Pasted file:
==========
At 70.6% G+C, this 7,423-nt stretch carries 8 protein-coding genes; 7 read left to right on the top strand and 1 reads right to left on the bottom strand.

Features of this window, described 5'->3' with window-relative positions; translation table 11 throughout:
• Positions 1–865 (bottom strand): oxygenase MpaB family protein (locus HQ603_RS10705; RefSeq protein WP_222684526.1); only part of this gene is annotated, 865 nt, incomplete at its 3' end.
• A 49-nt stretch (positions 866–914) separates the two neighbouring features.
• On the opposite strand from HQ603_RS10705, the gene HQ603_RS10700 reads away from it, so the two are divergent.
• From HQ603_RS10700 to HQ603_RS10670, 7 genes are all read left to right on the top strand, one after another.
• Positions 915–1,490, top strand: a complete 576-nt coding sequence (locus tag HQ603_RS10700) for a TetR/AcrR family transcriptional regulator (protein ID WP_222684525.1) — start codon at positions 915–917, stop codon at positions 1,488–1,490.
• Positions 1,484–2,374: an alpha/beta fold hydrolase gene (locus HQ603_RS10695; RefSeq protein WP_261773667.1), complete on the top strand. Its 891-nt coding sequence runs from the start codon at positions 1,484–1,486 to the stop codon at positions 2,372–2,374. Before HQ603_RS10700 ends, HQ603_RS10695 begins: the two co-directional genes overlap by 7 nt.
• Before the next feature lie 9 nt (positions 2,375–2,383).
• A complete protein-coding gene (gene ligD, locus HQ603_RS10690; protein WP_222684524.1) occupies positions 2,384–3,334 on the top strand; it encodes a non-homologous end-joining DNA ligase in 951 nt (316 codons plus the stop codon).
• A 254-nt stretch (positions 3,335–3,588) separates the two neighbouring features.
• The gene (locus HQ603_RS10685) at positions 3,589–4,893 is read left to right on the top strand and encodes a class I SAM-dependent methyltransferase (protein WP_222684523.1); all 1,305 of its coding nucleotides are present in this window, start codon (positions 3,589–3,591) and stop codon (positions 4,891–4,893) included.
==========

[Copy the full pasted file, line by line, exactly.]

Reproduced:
At 70.6% G+C, this 7,423-nt stretch carries 8 protein-coding genes; 7 read left to right on the top strand and 1 reads right to left on the bottom strand.

Features of this window, described 5'->3' with window-relative positions; translation table 11 throughout:
• Positions 1–865 (bottom strand): oxygenase MpaB family protein (locus HQ603_RS10705; RefSeq protein WP_222684526.1); only part of this gene is annotated, 865 nt, incomplete at its 3' end.
• A 49-nt stretch (positions 866–914) separates the two neighbouring features.
• On the opposite strand from HQ603_RS10705, the gene HQ603_RS10700 reads away from it, so the two are divergent.
• From HQ603_RS10700 to HQ603_RS10670, 7 genes are all read left to right on the top strand, one after another.
• Positions 915–1,490, top strand: a complete 576-nt coding sequence (locus tag HQ603_RS10700) for a TetR/AcrR family transcriptional regulator (protein ID WP_222684525.1) — start codon at positions 915–917, stop codon at positions 1,488–1,490.
• Positions 1,484–2,374: an alpha/beta fold hydrolase gene (locus HQ603_RS10695; RefSeq protein WP_261773667.1), complete on the top strand. Its 891-nt coding sequence runs from the start codon at positions 1,484–1,486 to the stop codon at positions 2,372–2,374. Before HQ603_RS10700 ends, HQ603_RS10695 begins: the two co-directional genes overlap by 7 nt.
• Before the next feature lie 9 nt (positions 2,375–2,383).
• A complete protein-coding gene (gene ligD, locus HQ603_RS10690; protein WP_222684524.1) occupies positions 2,384–3,334 on the top strand; it encodes a non-homologous end-joining DNA ligase in 951 nt (316 codons plus the stop codon).
• A 254-nt stretch (positions 3,335–3,588) separates the two neighbouring features.
• The gene (locus HQ603_RS10685) at positions 3,589–4,893 is read left to right on the top strand and encodes a class I SAM-dependent methyltransferase (protein WP_222684523.1); all 1,305 of its coding nucleotides are present in this window, start codon (positions 3,589–3,591) and stop codon (positions 4,891–4,893) included.